Politics of Dress under Mao
This is a historical article from an early issue of China Now magazine 1976.
One of the most familiar images of China under Mao was the uniform wearing of drab 'Mao suits' by both men and women. In this article Elizabeth Croll discusses the situation at the end of the era of uniformity.
In recent months there have been reports in the foreign press that after a long absence skirts and dresses are returning to China. The way Chinese women dress has often been looked upon by foreigners with some dismay and disapproval. 'How can they bear to look all the same?', 'How drab the streets must be', and 'What has become of all those rich colours, embroideries and fabrics?'. . . Frequently, the widespread tendency for men and women to dress in plain cotton jackets and trousers is thought to be the result of strict official measures brought into operation in 1949. As one long-time observer and correspondent of Ta Kung Pao said this year, 'those that fret over the plain mode of dress of the Chinese take it for granted that it all began with the birth of the People's Republic'. In fact, the traditional custom of trousers and jackets for women was the norm up to 1949 for all but a small minority of urban middle and upper class women, and the custom had been reinforced by the wartime conditions of austerity. In the past twenty-five years, the decisions as to what to wear and the types of clothes, materials and styles suitable to the new society have been discussed many times.
One very important debate was the discussion held in Xin Guancha (New Observer) a popular fortnightly in Peking which held a forum in 1955 to discuss how to get people out of 'uniform' and what the new fashions should be. Many said they felt that with improved material standards it was time to change to brighter, more varied styles and colours. Taking part in one discussion, which was afterwards summarised in print, were a poet, several painters, a pianist, a music critic, a woman trade union leader, a representative from the New Democratic Youth League and two writers from a women's magazine. They discussed the alternatives of dresses and skirts which might replace the present custom and they considered their likely styles, the economics of their production and the convenience of wear. The summary of the discussion reported that one of the men members was strongly in favour of the return of the traditional gown. 'It makes women look gentle and graceful', he said, 'of course it is not very convenient for movement, but as long as you don't run a race or do something like that, it is all right.' The head of the women's department of the All-China Federation of Trade Unions voiced strong disagreement. 'The Chinese gown is no good for working women,' she said. 'It is too inconvenient. Besides I don't agree that it is either graceful or beautiful. We don't want uniformity. We do want new styles, but they must be comfortable and becoming without getting in our way.' At the end of the forum, the President of the Arts Academy summed up their discussion and called for further market research:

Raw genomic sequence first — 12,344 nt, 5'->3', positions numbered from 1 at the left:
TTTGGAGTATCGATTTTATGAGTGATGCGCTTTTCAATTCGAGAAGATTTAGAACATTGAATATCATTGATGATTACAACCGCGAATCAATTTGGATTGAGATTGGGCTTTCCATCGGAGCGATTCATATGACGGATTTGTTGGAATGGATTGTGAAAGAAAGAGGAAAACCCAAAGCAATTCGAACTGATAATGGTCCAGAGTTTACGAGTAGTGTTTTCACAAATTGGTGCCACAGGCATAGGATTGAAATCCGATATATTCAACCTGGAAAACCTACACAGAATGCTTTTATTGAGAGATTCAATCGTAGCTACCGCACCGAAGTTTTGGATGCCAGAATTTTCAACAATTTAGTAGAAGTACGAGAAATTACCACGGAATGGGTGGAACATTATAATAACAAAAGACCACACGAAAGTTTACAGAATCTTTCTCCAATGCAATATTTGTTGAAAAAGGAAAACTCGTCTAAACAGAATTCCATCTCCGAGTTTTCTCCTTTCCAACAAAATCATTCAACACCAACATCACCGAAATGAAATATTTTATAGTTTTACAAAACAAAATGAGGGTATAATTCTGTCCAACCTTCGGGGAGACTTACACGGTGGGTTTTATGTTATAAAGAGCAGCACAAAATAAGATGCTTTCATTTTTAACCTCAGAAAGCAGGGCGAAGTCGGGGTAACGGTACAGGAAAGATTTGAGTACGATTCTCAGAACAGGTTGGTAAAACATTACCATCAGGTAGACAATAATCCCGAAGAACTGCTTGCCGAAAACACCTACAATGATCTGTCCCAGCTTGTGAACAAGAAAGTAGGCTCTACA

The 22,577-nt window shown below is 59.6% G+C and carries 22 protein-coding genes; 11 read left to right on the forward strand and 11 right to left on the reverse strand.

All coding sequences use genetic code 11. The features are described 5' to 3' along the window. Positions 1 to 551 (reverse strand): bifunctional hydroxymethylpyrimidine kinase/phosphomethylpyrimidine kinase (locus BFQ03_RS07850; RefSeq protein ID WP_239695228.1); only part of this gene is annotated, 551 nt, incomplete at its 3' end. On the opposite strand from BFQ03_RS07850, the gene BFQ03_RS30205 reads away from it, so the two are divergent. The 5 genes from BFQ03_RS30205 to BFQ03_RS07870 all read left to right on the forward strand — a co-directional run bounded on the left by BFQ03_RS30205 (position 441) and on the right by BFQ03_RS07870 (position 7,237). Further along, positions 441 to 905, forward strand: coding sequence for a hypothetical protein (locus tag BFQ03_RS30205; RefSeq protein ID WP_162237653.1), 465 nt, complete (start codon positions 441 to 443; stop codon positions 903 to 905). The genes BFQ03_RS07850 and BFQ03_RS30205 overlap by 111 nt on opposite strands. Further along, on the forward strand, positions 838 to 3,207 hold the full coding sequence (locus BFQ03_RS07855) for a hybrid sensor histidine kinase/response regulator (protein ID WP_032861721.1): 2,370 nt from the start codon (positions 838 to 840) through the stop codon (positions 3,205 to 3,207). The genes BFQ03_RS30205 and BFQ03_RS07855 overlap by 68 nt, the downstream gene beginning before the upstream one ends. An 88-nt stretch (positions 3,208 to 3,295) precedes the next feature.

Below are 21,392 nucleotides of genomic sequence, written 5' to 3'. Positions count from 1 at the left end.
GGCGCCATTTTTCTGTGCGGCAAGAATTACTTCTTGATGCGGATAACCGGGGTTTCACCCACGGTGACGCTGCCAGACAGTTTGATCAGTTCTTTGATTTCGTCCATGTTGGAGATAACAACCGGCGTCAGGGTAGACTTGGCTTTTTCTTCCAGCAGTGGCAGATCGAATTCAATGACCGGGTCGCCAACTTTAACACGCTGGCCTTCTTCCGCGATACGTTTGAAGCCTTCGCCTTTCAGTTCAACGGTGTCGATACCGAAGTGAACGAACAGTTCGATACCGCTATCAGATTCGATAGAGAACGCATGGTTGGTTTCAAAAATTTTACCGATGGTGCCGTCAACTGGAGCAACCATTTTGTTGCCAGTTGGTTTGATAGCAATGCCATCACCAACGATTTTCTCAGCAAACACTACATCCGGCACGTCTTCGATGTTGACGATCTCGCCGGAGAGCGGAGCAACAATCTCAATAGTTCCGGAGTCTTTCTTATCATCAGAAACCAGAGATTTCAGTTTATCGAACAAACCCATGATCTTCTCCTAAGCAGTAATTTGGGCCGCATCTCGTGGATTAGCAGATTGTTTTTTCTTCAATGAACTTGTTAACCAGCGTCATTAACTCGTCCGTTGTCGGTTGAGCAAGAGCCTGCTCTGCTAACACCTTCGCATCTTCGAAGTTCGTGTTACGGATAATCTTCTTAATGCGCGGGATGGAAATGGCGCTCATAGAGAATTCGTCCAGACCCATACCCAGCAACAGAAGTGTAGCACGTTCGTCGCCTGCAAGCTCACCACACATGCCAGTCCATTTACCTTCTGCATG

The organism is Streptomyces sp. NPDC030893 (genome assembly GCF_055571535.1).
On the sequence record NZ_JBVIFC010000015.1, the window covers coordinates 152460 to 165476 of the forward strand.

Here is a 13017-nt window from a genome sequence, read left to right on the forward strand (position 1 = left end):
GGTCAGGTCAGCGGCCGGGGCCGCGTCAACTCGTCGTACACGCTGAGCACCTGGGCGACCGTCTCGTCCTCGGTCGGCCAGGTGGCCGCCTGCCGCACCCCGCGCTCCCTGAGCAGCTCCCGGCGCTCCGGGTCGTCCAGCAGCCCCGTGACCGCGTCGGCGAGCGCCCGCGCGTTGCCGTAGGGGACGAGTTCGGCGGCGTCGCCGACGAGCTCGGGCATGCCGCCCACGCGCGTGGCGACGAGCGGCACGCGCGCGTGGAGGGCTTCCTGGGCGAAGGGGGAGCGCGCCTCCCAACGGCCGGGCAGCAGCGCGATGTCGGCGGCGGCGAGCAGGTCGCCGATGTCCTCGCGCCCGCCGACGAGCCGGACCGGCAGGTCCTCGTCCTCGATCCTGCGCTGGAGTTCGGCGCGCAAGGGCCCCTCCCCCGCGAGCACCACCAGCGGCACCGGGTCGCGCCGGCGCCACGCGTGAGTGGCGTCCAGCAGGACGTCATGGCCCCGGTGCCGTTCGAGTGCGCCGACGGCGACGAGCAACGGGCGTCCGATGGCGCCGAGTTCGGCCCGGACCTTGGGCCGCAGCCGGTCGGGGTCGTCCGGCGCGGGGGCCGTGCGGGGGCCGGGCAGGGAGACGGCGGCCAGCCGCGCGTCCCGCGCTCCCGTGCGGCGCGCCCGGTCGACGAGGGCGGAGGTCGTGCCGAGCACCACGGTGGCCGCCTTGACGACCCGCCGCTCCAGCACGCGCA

A cartoon exemplifying the uniformity of dress in the Mao era
Artists should produce new designs, and fashions should be discussed more in newspapers and journals. As a basis we should study peasant and national dress. Everyone should try to help clear away the mental resistant to a more varied cut and colour. Then the people themselves will create new styles.